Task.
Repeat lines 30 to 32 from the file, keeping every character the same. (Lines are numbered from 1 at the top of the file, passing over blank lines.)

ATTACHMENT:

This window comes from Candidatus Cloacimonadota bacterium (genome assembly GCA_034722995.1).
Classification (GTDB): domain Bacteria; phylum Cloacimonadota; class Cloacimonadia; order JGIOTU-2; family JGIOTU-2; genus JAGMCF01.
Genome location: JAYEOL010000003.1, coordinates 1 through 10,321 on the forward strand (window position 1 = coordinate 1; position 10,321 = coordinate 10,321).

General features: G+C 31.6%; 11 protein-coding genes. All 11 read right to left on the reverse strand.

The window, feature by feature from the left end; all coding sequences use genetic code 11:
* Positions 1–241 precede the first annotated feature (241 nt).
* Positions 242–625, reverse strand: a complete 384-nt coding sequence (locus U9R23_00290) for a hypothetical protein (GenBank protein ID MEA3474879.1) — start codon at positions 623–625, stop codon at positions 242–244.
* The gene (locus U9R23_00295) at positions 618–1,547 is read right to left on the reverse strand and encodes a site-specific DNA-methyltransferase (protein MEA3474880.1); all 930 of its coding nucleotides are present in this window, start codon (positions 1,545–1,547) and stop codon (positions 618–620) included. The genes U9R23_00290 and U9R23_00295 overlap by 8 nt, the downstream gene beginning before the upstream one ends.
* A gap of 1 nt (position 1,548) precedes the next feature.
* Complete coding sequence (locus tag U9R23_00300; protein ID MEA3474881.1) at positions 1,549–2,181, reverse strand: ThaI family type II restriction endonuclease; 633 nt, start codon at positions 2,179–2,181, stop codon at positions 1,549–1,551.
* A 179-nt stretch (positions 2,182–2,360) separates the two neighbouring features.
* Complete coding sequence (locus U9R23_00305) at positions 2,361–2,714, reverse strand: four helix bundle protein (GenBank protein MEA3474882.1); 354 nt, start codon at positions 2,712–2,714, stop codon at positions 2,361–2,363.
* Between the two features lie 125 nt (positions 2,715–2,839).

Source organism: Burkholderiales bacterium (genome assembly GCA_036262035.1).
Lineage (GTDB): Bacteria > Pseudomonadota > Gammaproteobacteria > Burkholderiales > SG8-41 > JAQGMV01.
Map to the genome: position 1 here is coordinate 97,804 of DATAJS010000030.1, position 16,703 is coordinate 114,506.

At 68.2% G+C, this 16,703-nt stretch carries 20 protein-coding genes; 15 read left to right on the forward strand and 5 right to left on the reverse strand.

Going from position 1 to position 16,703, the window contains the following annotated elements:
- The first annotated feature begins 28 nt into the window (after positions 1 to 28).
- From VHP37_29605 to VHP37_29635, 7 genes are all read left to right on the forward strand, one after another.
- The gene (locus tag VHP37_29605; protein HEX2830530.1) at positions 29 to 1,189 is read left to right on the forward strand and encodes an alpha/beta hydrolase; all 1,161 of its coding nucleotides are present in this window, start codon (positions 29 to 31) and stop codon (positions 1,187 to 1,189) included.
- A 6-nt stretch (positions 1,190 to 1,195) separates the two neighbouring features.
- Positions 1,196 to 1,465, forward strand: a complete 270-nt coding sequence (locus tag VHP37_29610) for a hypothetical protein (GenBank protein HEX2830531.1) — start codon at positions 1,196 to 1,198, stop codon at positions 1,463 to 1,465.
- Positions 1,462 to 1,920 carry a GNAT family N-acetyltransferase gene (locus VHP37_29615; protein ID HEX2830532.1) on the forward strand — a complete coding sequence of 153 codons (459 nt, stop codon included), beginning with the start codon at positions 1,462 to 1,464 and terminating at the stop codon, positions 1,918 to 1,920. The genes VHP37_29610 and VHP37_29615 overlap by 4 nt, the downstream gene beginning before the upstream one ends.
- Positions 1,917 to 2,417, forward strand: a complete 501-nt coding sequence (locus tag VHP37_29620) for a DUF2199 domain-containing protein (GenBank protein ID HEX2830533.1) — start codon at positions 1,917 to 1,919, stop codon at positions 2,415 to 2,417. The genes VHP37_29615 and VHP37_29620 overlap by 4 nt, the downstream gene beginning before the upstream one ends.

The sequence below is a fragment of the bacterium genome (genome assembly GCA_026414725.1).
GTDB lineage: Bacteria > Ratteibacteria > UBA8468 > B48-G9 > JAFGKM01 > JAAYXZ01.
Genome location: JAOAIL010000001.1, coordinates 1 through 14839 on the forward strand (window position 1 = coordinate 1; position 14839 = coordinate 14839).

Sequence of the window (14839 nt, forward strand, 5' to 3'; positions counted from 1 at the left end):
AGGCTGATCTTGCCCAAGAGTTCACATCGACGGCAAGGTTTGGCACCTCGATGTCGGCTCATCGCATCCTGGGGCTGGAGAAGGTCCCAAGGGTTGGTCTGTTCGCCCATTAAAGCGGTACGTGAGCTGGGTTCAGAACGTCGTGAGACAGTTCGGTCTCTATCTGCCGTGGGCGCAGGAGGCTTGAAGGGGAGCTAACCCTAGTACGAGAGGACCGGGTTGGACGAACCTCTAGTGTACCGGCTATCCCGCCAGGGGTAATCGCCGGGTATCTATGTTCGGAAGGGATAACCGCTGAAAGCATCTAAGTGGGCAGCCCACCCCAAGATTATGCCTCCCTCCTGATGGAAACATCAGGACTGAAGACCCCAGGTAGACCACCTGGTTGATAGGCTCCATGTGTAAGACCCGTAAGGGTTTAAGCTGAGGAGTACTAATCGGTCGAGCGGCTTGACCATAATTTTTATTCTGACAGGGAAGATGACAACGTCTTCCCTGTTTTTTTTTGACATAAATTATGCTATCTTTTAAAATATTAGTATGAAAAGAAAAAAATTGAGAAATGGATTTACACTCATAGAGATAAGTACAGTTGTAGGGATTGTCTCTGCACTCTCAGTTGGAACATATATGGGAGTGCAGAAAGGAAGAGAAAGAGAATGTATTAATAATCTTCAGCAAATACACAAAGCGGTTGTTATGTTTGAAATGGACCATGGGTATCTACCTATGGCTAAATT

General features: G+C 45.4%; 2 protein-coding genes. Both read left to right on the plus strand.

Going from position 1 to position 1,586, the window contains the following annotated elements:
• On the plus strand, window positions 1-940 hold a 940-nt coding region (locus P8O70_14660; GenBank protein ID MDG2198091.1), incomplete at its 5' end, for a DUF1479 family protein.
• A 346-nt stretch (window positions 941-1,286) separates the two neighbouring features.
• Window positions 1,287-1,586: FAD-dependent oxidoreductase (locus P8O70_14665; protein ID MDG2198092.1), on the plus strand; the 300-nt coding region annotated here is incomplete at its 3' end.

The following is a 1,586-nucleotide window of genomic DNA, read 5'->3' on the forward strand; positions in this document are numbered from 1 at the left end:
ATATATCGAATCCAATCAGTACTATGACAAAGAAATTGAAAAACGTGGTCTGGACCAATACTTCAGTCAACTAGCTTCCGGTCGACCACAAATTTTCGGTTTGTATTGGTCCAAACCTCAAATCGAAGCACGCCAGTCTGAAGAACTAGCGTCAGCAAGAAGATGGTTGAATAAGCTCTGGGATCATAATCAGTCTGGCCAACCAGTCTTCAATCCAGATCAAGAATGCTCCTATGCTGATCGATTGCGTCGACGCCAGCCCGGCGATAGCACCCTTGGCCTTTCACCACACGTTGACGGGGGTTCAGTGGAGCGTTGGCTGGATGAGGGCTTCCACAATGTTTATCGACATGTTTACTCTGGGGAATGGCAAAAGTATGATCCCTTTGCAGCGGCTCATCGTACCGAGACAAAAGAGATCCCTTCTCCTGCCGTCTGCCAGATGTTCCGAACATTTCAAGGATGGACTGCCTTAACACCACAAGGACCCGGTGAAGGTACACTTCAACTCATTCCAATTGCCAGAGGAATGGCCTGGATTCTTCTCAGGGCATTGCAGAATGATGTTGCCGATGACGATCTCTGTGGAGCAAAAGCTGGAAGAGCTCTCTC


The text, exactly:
AGGCTGATCTTGCCCAAGAGTTCACATCGACGGCAAGGTTTGGCACCTCGATGTCGGCTCATCGCATCCTGGGGCTGGAGAAGGTCCCAAGGGTTGGTCTGTTCGCCCATTAAAGCGGTACGTGAGCTGGGTTCAGAACGTCGTGAGACAGTTCGGTCTCTATCTGCCGTGGGCGCAGGAGGCTTGAAGGGGAGCTAACCCTAGTACGAGAGGACCGGGTTGGACGAACCTCTAGTGTACCGGCTATCCCGCCAGGGGTAATCGCCGGGTATCTATGTTCGGAAGGGATAACCGCTGAAAGCATCTAAGTGGGCAGCCCACCCCAAGATTATGCCTCCCTCCTGATGGAAACATCAGGACTGAAGACCCCAGGTAGACCACCTGGTTGATAGGCTCCATGTGTAAGACCCGTAAGGGTTTAAGCTGAGGAGTACTAATCGGTCGAGCGGCTTGACCATAATTTTTATTCTGACAGGGAAGATGACAACGTCTTCCCTGTTTTTTTTTGACATAAATTATGCTATCTTTTAAAATATTAGTATGAAAAGAAAAAAATTGAGAAATGGATTTACACTCATAGAGATAAGTACAGTTGTAGGGATTGTCTCTGCACTCTCAGTTGGAACATATATGGGAGTGCAGAAAGGAAGAGAAAGAGAATGTATTAATAATCTTCAGCAAATACACAAAGCGGTTGTTATGTTTGAAATGGACCATGGGTATCTACCTATGGCTAAATT

General features: G+C 45.4%; 2 protein-coding genes. Both read left to right on the plus strand.

Going from position 1 to position 1,586, the window contains the following annotated elements: